Final Report: Detailed Analysis
F2. Means testing
Means testing is an important tool for targeting government payments to those with most need and for managing the sustainability of the transfer system. It should continue to be used in the transfer system, but could be improved so that income and assets are more fairly assessed and incentives to work and save are strengthened.
Means testing is a key characteristic of Australia's unique transfer system, which is more highly targeted than other OECD countries. This high level of targeting is a strength of Australia's approach to income support that should be maintained. The concept of means for income support payments should include not only income but also the ability of a person to generate an income from their assets.
However, means testing can increase the level of complexity a person faces in interacting with the tax and transfer systems and can affect their incentives to work and save. Striking an appropriate balance between targeting based on need and maintaining incentives to work and save is a significant challenge in designing a means test.
Within the current two-part means test — the income test and the assets test — some assets are assessed under both tests, while other assets are assessed only under the assets test. This results in people receiving different levels of government payments even though they have the same level of wealth. This reduces the fairness of the means testing system.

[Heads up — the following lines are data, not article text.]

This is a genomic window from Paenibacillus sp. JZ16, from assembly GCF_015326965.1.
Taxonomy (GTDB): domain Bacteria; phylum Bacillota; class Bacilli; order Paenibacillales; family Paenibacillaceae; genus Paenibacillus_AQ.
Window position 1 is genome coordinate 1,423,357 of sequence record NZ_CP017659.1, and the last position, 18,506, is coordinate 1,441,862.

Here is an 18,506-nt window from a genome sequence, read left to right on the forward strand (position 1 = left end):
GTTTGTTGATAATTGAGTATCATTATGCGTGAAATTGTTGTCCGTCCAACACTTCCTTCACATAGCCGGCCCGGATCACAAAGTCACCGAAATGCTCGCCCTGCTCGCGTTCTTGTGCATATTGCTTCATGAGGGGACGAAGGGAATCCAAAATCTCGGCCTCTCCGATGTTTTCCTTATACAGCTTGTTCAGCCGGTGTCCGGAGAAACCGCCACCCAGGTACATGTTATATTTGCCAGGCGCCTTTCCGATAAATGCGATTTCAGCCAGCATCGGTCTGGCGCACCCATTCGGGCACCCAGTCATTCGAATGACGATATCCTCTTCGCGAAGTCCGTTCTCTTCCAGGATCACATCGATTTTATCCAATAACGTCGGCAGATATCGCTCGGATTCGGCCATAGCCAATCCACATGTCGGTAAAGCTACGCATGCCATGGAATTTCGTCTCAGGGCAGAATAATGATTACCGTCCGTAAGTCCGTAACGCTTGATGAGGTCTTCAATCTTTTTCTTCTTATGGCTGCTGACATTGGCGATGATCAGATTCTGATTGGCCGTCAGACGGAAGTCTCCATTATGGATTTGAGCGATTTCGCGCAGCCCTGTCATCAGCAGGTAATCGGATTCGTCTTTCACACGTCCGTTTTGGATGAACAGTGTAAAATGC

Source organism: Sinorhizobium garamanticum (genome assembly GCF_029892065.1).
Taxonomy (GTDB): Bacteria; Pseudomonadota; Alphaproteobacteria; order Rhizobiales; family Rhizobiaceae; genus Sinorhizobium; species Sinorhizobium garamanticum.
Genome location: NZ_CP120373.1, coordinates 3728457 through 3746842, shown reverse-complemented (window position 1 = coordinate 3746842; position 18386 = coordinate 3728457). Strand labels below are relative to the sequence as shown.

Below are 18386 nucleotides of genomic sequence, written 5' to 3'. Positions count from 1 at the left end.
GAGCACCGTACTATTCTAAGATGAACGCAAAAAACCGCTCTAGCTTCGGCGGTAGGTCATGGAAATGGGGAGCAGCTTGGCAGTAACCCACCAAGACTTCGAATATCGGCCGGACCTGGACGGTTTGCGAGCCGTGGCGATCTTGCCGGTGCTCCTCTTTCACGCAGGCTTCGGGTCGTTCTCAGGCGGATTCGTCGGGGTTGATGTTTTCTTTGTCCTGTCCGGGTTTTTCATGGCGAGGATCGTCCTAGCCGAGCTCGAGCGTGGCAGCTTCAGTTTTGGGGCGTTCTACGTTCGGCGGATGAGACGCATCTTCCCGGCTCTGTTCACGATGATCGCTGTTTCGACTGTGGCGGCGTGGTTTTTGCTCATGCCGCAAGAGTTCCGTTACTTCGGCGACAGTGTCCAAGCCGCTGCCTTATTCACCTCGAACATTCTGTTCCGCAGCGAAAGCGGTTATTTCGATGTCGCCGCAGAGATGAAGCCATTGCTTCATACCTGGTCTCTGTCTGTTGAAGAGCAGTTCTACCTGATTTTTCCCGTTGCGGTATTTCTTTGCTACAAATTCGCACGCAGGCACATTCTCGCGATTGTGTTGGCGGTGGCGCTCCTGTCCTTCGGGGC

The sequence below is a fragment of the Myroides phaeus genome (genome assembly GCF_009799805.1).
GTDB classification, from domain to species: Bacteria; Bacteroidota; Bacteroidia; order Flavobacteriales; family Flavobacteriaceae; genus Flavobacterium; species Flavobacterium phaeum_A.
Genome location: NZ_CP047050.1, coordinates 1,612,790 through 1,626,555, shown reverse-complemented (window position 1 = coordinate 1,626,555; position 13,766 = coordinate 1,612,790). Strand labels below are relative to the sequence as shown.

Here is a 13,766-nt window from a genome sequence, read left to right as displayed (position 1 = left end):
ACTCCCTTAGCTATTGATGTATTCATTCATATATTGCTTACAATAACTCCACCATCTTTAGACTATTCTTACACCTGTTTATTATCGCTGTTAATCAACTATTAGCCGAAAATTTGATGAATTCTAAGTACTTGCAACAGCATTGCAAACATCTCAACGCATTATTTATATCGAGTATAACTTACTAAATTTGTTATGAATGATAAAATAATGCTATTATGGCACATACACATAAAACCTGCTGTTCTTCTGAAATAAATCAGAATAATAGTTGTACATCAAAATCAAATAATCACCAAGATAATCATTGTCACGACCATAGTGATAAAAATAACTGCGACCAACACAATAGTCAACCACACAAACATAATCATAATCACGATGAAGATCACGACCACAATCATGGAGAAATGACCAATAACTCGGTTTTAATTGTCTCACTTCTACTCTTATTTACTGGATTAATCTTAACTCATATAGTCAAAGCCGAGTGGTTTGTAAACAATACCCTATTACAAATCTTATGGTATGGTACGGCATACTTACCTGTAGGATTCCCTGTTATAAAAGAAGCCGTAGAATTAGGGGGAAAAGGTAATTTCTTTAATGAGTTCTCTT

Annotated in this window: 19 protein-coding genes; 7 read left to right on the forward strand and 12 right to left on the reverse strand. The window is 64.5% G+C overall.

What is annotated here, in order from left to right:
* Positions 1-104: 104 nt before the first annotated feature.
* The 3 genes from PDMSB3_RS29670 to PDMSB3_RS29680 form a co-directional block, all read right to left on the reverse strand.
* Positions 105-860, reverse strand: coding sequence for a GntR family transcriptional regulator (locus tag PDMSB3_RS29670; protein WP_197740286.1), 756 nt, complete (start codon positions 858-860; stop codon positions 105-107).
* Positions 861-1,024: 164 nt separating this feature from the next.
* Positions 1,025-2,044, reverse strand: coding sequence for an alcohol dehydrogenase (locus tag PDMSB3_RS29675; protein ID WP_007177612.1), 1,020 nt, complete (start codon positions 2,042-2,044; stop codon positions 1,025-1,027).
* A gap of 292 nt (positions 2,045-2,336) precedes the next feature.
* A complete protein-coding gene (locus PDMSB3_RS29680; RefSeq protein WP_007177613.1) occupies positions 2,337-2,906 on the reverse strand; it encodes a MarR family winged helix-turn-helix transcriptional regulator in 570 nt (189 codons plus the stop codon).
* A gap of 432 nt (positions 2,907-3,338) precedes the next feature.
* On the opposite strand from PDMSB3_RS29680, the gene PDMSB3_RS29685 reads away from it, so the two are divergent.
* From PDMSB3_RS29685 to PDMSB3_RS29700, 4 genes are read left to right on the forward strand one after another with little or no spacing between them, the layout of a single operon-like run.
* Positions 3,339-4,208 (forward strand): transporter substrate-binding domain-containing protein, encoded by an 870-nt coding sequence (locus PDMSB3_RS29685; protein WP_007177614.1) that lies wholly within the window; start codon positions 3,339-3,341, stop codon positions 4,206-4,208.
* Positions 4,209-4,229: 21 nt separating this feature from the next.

A more uniform treatment of assets in the means test would reduce these outcomes and be more equitable. This could be achieved by having a comprehensive means test that determines access to all income support payments, including Newstart Allowance and the Age Pension. This means test would include deeming an income on most assets. The deeming rates would be based on the returns expected from a portfolio of assets that would be held by a prudent investor.
The comprehensive means test would provide a platform for tailoring the means test parameters such as free areas, withdrawal rates and earnings disregards to the circumstances of particular groups.
Family payments are in part paid to reduce the tax burden on those supporting dependent children, so it is more appropriate that the income base on which they are assessed is aligned with the taxation base. Taxable income on a family basis should therefore continue to be the sole means of determining a person's eligibility for these payments.
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